He has a scary moment walking back from the TARDIS pursued by the mystery invisible monster, then runs into Amy. “Sorry, I got bored.” Ah, we should never touch our idols, as Gustave Flaubert once said. The Doctor’s glimpse of the creature, however, has helped him identify it as an “ugly, abandoned Graphias.” Amy has somehow found a bunch of sunflowers which she gives to van Gogh. “They’re not my favorite,” he says. “But they are a challenge.” Despite what the Doctor just said about his preference for Gainsborough, he still calls van Gogh, “the greatest artist who ever lived!” He’s mindful of not getting van Gogh killed in the church as they pursue the Graphias. As he goes to ask van Gogh to come alone, van Gogh is having an episode of depression. “Everyone always leaves,” he says (a sentiment the Doctor, at least according to what he’s said so far, would agree with). The painter is upset, and the Doctor’s response fairly inept. Unfortunately, Murray Gold just lets the strings go, destroying any poignancy for the scene and replacing it with high melodrama.
When the Doctor and Amy set out for the church, however, van Gogh has recovered and is in better spirits. It’s interesting that he has become the Ood Sigma of the moment, giving riddles and prophecies regarding the Doctor’s and Amy’s futures and “auras” (for lack of a better term). They wait as van Gogh sets up his easel in front of the church (we get shown the sharp stakes of the easel in a clear case of “don’t show a gun unless you plan to use it”). “I remember Michelangelo painting the Sistine Chapel,” the Doctor moans. “And Picasso!” “Is this how time normally passes? Really slowly and in the right order?” Very funny and reminiscent of the Doctor from “City of Death.”
When van Gogh spots the Graphias in the window, the Doctor wants to go in alone, armed with his confidence, the identification machine, and the sonic screwdriver. “Sonic never fails.” When Amy dashes in after him despite his explicit instruction for her to stay put, van Gogh gushes, “I love you!” Inside the church is a stone carving of St Michael and the dragon (the whole interior reminds me of a museum of Roman bric-a-bracque in Avignon housed in a 16th-century church, so well-done). I had thought for a long time that the monster of this episode was going to turn out to be the Tarasque, a local legend from the south of France (so much ingrained that it became part of the village culture and there was even a ceremonial model of one in the Musée l’Arlesienne. I was wrong, unfortunately, though it they had used the Tarasque it would have furthered the monster/outcast imagery we see hammered home later.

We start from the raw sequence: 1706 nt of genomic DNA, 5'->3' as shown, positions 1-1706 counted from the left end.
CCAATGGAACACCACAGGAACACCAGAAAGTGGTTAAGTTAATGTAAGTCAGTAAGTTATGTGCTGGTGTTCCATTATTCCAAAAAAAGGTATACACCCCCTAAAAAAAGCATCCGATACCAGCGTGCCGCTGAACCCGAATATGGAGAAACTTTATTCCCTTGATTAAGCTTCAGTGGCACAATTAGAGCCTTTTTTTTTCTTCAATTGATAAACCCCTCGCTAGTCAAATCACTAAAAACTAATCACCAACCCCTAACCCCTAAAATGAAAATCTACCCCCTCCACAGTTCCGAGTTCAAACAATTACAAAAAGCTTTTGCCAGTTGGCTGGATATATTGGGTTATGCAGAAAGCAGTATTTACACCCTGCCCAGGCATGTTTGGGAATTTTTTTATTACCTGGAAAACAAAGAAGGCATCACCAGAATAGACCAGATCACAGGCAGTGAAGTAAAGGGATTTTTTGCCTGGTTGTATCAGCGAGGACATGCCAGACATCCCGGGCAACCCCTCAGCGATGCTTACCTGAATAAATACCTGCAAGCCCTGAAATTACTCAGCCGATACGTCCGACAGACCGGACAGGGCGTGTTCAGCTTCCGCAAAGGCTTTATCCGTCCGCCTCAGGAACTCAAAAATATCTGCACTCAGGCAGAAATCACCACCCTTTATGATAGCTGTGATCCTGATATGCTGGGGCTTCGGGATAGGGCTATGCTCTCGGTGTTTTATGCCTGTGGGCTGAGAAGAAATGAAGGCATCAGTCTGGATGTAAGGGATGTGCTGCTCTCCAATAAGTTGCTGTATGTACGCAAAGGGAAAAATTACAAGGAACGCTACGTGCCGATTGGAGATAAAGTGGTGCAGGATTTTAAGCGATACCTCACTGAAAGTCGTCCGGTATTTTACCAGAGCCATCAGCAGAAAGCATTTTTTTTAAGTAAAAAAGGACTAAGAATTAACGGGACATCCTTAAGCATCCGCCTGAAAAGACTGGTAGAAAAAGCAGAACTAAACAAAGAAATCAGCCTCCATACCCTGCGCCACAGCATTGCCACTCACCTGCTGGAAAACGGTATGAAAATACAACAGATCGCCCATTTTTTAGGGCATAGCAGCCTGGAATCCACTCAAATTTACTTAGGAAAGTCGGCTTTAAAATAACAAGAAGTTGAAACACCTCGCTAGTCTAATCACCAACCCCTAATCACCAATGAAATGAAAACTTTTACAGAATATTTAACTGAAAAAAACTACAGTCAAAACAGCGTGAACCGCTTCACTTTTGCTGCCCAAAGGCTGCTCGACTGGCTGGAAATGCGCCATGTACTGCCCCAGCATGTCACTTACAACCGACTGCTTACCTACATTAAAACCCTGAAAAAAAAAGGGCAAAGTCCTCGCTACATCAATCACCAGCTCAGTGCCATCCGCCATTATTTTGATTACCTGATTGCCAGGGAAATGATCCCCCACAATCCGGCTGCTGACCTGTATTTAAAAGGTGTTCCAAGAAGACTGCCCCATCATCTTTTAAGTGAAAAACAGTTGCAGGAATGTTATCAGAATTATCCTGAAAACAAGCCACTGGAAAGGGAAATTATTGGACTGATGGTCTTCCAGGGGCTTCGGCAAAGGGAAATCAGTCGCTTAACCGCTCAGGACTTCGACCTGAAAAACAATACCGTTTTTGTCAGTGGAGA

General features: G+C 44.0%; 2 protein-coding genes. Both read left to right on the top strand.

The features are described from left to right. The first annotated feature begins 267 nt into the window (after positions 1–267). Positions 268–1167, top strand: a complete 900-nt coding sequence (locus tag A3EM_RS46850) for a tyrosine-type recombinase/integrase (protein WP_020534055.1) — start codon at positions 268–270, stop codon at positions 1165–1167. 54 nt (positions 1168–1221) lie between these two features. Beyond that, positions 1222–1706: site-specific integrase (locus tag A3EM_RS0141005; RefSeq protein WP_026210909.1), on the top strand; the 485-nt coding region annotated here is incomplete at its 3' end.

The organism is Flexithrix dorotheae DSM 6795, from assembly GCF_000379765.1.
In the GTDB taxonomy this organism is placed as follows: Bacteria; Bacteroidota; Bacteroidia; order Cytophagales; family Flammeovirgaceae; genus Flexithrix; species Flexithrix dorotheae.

With Amy and van Gogh helping, the Doctor’s attempts to subdue the Graphias with the sonic are useless. “In fact, he seems to rather enjoy it.” Eventually they are trapped in a room with it. The Doctor slips up and says, “Amy, Rory—” The Doctor underlines the similarities between the Graphias and himself—“I also don’t belong on this planet”—and then lets the other shoe drop. (May I say for once I did decide halfway through the episode that the creature was blind, as that would be wonderful irony.) Rather pointlessly, in my opinion, van Gogh accidentally stabs the poor Graphias and it dies, telling the Doctor it’s “afraid.” I know Jamie didn’t think much of the monster design, but I for once liked it, it was ugly and distinctive! I felt really quite sad about the needless death.